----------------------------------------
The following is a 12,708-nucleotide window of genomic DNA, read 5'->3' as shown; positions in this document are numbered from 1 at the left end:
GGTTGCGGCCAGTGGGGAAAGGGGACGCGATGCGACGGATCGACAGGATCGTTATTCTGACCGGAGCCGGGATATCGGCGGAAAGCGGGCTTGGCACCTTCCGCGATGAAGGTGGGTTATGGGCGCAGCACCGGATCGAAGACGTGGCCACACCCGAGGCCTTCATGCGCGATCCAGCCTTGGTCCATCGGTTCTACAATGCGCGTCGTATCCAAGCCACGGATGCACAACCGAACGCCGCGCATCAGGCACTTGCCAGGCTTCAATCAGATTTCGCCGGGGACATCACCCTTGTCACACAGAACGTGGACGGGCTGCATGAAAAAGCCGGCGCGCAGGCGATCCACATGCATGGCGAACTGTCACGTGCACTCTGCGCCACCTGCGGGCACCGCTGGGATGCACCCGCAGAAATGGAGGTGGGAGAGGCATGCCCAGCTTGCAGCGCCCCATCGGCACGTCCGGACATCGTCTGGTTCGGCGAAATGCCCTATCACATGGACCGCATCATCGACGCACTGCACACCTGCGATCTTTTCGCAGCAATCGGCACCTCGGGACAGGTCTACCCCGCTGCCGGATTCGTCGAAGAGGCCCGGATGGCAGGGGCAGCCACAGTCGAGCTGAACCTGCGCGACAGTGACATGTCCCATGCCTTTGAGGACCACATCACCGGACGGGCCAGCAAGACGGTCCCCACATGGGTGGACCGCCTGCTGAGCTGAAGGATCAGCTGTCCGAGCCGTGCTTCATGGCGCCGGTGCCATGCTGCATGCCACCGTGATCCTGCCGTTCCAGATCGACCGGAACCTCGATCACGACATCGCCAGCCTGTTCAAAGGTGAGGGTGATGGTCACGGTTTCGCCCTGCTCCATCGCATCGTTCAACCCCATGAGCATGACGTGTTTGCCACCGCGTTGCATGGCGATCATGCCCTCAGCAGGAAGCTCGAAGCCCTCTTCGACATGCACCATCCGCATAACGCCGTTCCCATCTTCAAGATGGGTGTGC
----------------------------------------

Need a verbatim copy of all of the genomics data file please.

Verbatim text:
The following is a 12,708-nucleotide window of genomic DNA, read 5'->3' as shown; positions in this document are numbered from 1 at the left end:
GGTTGCGGCCAGTGGGGAAAGGGGACGCGATGCGACGGATCGACAGGATCGTTATTCTGACCGGAGCCGGGATATCGGCGGAAAGCGGGCTTGGCACCTTCCGCGATGAAGGTGGGTTATGGGCGCAGCACCGGATCGAAGACGTGGCCACACCCGAGGCCTTCATGCGCGATCCAGCCTTGGTCCATCGGTTCTACAATGCGCGTCGTATCCAAGCCACGGATGCACAACCGAACGCCGCGCATCAGGCACTTGCCAGGCTTCAATCAGATTTCGCCGGGGACATCACCCTTGTCACACAGAACGTGGACGGGCTGCATGAAAAAGCCGGCGCGCAGGCGATCCACATGCATGGCGAACTGTCACGTGCACTCTGCGCCACCTGCGGGCACCGCTGGGATGCACCCGCAGAAATGGAGGTGGGAGAGGCATGCCCAGCTTGCAGCGCCCCATCGGCACGTCCGGACATCGTCTGGTTCGGCGAAATGCCCTATCACATGGACCGCATCATCGACGCACTGCACACCTGCGATCTTTTCGCAGCAATCGGCACCTCGGGACAGGTCTACCCCGCTGCCGGATTCGTCGAAGAGGCCCGGATGGCAGGGGCAGCCACAGTCGAGCTGAACCTGCGCGACAGTGACATGTCCCATGCCTTTGAGGACCACATCACCGGACGGGCCAGCAAGACGGTCCCCACATGGGTGGACCGCCTGCTGAGCTGAAGGATCAGCTGTCCGAGCCGTGCTTCATGGCGCCGGTGCCATGCTGCATGCCACCGTGATCCTGCCGTTCCAGATCGACCGGAACCTCGATCACGACATCGCCAGCCTGTTCAAAGGTGAGGGTGATGGTCACGGTTTCGCCCTGCTCCATCGCATCGTTCAACCCCATGAGCATGACGTGTTTGCCACCGCGTTGCATGGCGATCATGCCCTCAGCAGGAAGCTCGAAGCCCTCTTCGACATGCACCATCCGCATAACGCCGTTCCCATCTTCAAGATGGGTGTGC